Should The Growing Inclusiveness Of The Boy Scouts Affect Its Name?
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Politics and Activism

Should The Growing Inclusiveness Of The Boy Scouts Affect Its Name?

Association remains silent on any potential name changes.

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Should The Growing Inclusiveness Of The Boy Scouts Affect Its Name?
Jaymes Fleury

The headline fell by the wayside a few months ago, that the Boy Scouts of America will be allowing young women to join their local troops. A creator on Odyssey wrote a more timely piece, describing the overall reaction to the news and his own understanding of the Scout Oath and Law.

I agree with his stance on the decision, that girls should be welcomed and encouraged to reach the rank of Eagle Scout and serve their communities. As an Eagle Scout myself (with twelve years of involvement in the association), I have my own beef and struggles with the organization that are tangential to the topic at hand. I want to just clear the air, I do not write this in praise of the organization.

In fact, I intend to issue a challenge, a thought experiment for those within the organization:

Should we take the word Boy out of Boy Scouts?

After a century of building tradition and bettering American communities, this proposal may seem downright preposterous to some. But one should ask, what is a Boy Scout? The association itself answers this question with the “Scout Law,” a list recited during every meeting alongside its oath. “A Scout is: trustworthy, loyal, helpful, friendly, courteous, kind, obedient, cheerful, thrifty, brave, clean, and reverent.” Nowhere in the language of the Scout Oath or Law is it described that one must identify with the male gender or should be expected to take on any societal roles as men. This was clear to the association back in 1997, allowing female inductees into Venture Crews, one of the more outdoors-focused branches of Scouting.

I went to twelve consecutive summer camps as well as a few separate leadership camps, each one having at least one woman on staff. So perhaps in hindsight, this change seems inevitable.

There are the obvious changes to be made, like shower and sleeping arrangements at camp, but these are non-issues with hundreds of co-ed summer camps already in operation. It is the culture of scouting that will require adjustment. We saw this happen when the organization publicly allowed the enlisting of homosexual Scouts and troop leaders.

The B.S.A. is strolling into the 21st century, acknowledging that hard working citizens come from all walks of life, countries of origin, and orientation. Does the association still instruct rifle and gun safety to kids? Sure. Are there still exclusive groups of Scouting that dance the line between appreciation and appropriation of native culture? Maybe. I’m not at liberty to speak on that much further, but I can tell you that it is often referred to as a brotherhood.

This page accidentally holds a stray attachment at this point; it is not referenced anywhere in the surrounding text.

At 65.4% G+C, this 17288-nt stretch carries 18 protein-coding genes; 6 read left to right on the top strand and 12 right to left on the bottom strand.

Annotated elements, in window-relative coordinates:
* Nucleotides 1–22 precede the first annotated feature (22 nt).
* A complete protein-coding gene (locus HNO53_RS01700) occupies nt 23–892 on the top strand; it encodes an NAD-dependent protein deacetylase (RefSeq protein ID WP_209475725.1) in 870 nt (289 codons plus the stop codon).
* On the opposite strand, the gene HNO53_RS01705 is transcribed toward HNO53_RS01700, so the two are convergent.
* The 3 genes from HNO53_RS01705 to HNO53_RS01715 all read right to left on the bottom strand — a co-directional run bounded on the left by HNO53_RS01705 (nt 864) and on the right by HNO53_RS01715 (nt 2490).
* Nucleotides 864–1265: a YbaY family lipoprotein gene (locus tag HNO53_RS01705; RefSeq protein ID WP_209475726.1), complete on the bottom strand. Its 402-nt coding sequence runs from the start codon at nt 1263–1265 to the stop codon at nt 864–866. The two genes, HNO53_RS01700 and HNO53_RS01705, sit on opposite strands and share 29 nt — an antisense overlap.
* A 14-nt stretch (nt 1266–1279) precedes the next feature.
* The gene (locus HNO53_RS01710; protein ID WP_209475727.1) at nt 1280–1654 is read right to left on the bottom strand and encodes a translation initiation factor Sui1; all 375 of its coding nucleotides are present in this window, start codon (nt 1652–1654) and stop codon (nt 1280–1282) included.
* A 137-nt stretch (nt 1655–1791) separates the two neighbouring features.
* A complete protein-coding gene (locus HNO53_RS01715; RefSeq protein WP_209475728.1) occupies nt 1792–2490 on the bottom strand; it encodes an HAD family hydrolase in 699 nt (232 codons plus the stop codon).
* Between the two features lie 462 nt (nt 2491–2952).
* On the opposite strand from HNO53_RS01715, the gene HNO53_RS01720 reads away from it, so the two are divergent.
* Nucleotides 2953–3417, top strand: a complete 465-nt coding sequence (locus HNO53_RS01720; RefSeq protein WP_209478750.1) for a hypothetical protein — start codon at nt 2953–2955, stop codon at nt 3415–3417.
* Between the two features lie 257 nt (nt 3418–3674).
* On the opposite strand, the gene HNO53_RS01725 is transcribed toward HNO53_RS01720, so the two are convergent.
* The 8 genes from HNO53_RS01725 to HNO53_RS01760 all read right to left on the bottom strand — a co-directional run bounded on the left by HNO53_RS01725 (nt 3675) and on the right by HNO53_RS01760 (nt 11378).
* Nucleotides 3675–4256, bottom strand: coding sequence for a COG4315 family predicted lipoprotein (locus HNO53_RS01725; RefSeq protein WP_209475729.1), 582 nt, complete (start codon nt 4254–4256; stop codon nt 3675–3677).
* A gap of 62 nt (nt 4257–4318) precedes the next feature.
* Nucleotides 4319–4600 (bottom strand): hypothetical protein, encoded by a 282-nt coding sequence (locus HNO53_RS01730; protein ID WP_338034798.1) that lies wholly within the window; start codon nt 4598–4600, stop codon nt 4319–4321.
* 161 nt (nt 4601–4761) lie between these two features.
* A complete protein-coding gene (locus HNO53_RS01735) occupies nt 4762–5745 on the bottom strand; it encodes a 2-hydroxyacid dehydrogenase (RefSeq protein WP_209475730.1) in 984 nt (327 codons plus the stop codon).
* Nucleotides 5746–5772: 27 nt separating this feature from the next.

Many have taken the opportunity to incite rivalry between the Boy Scouts and the Girl Scouts. The most common example people will offer when comparing the two, is that the B.S.A. is more active in the outdoors, offering more in the way of high adventure.

However, I have a difficult time accepting this offer. The national association does not provide these outdoor opportunities, they are planned and financed through the troop’s adult and Scout leadership. Unless there are rules against going on hikes in the rain or digging caves in snow within the Girl Scouts, then it is ultimately up to the leadership to organize campouts.

What the Girl Scouts do offer is their foundation. It is an association built by women, for young women. It is an environment in which girls can experience some of a person’s most formative years, with other girls.

Starting February 2019, girls will be able to begin the journey of Scouting with local Boy Scout troops, starting the path to Eagle. Surprisingly, there has been little public discussion on the naming of the Boy Scouts since the announcement late last year. It would make sense, on a branding level, to change nothing in the nomenclature.

Perhaps, I am the one who is hung up on the taxonomy of Scouting. This could be nothing more than a “liberal knee-jerk reaction” on my part. All I do know is that I led and was led by extraordinary women who identified themselves as Scouts, the rock wall instructor, the blacksmithing instructor, the lifeguard, impromptu triage, and Americans.

If the association is to “do [its] duty to God and [our] country,” is it not then a good idea to include the other 50 percent of this country?

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This article has not been reviewed by Odyssey HQ and solely reflects the ideas and opinions of the creator.
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